Although author Ken Kesey famously distanced himself from the 1975 movie version of his book One Flew Over the Cuckoo’s Nest, he apparently enjoyed the 1970 adaptation of his book Sometimes a Great Notion, even though nearly everyone else regards the film of Cuckoo’s Nest as a classic and the film of Notion as a minor work. Given Kesey’s proclivity for stories about people who resist authority at great personal cost, however, it follows that he wouldn’t line up with popular opinion. Setting the author’s stamp of approval aside, Sometimes a Great Notion, which stars and was directed by Paul Newman, is sometimes a great movie.
Telling the story of the iconoclastic Stamper clan, a family of independent Pacific Northwest loggers who alienate their neighbors by refusing to support a labor strike, the picture has moments of great insight and sensitivity, plus a climactic scene that’s horrific and memorable. Yet the movie is diffuse and overlong, as if it can’t decide whether it’s primarily about ornery patriarch Henry Stamper (Henry Fonda); his heir-apparent son, Hank (Newman); his estranged child, Leeland (Michael Sarrazin); or the whole family. The movie’s indecisiveness about whose story is being told gets exacerbated by sloppy storytelling at the beginning of the movie, because it takes a while to grasp that the labor strike is the main plot device.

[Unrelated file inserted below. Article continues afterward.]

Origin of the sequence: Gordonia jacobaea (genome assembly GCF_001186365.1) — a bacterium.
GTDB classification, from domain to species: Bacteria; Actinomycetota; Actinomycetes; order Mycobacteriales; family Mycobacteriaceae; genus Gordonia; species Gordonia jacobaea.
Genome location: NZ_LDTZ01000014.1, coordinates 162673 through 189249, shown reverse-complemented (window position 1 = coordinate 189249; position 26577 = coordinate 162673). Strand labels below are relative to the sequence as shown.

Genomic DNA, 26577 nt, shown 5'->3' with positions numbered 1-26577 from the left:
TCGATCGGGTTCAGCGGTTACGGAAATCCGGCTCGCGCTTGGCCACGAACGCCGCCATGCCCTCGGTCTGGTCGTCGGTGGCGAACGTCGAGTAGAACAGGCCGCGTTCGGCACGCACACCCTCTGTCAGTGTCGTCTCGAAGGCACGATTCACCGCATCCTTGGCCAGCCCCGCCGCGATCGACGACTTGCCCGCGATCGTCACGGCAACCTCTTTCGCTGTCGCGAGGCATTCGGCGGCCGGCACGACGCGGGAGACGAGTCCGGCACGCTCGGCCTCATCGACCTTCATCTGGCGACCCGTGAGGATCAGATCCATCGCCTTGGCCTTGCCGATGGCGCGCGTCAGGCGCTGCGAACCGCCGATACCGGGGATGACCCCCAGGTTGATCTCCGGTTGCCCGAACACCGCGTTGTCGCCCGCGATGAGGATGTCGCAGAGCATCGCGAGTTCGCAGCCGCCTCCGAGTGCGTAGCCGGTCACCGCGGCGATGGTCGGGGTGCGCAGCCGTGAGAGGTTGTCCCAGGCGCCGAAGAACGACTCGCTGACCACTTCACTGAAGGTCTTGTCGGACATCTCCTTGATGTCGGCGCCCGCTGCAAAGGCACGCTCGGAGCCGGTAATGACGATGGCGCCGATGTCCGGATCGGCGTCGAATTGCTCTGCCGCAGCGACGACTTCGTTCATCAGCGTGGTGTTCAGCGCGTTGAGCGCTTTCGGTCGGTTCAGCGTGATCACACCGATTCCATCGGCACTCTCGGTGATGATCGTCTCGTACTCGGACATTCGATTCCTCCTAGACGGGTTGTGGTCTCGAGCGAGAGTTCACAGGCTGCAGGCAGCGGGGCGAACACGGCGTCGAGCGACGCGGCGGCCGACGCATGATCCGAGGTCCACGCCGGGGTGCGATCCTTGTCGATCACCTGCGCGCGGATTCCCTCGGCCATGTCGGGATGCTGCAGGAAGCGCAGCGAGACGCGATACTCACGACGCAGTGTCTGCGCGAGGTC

Even with these frustrating problems, Sometimes a Great Notion is watchable and often touching. Fonda is a powerhouse as a self-made man who refuses to accept that he can’t live by his own idiosyncratic rules: There’s a reason Henry coined “Never Give a Inch” as the family’s motto. The movie expertly depicts how the deficiencies of Henry’s parenting have infected his kids, because Hank has managed to drain the life from his marriage to Viv (Lee Remick), and Leeland is a lost soul who can’t abide his family tradition of psychological abuse. In this fraught environment, only Henry’s simple-minded middle son, Joe Ben (Richard Jaeckel), really thrives, so it’s not a surprise when the narrative punishes Joe Ben for his unquestioning acceptance of God’s will (and Henry’s will).
The film benefits greatly from vivid location photography, even if Newman lets montages of logging chores drag on a bit too long, and it’s fascinating to watch diehard lefty Newman tell the story of a character who disdains the idea of organized labor. Plus, as noted earlier, the film’s climax—a horrible on-the-job accident that shakes the whole Stamper family—results in an extraordinary sequence that consumes nearly the entire last half-hour of the picture. From the moment the accident happens to the instant the movie ends with a final gesture of defiance from the Stampers, Sometimes a Great Notion is riveting. (Available as part of the Universal Vault Series on Amazon.com)
Sometimes a Great Notion: FUNKY